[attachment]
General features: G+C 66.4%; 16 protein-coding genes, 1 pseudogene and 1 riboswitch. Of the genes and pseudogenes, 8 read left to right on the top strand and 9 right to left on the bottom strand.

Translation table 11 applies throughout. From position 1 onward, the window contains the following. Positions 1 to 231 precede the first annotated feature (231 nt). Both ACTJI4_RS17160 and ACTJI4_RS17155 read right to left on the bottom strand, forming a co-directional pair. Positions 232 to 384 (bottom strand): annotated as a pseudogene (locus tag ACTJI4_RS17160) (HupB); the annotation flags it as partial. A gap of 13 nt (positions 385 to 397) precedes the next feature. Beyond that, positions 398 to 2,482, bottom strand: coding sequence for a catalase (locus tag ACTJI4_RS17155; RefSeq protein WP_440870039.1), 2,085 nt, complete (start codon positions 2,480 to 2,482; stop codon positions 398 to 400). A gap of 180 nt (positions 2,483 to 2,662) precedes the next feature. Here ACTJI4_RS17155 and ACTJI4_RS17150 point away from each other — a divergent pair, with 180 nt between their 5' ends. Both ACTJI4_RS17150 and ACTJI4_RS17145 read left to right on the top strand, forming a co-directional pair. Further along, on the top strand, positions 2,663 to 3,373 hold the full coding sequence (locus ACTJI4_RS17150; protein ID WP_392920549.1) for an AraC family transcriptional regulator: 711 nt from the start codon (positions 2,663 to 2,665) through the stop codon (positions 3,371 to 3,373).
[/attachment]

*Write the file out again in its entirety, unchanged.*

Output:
General features: G+C 66.4%; 16 protein-coding genes, 1 pseudogene and 1 riboswitch. Of the genes and pseudogenes, 8 read left to right on the top strand and 9 right to left on the bottom strand.

Translation table 11 applies throughout. From position 1 onward, the window contains the following. Positions 1 to 231 precede the first annotated feature (231 nt). Both ACTJI4_RS17160 and ACTJI4_RS17155 read right to left on the bottom strand, forming a co-directional pair. Positions 232 to 384 (bottom strand): annotated as a pseudogene (locus tag ACTJI4_RS17160) (HupB); the annotation flags it as partial. A gap of 13 nt (positions 385 to 397) precedes the next feature. Beyond that, positions 398 to 2,482, bottom strand: coding sequence for a catalase (locus tag ACTJI4_RS17155; RefSeq protein WP_440870039.1), 2,085 nt, complete (start codon positions 2,480 to 2,482; stop codon positions 398 to 400). A gap of 180 nt (positions 2,483 to 2,662) precedes the next feature. Here ACTJI4_RS17155 and ACTJI4_RS17150 point away from each other — a divergent pair, with 180 nt between their 5' ends. Both ACTJI4_RS17150 and ACTJI4_RS17145 read left to right on the top strand, forming a co-directional pair. Further along, on the top strand, positions 2,663 to 3,373 hold the full coding sequence (locus ACTJI4_RS17150; protein ID WP_392920549.1) for an AraC family transcriptional regulator: 711 nt from the start codon (positions 2,663 to 2,665) through the stop codon (positions 3,371 to 3,373).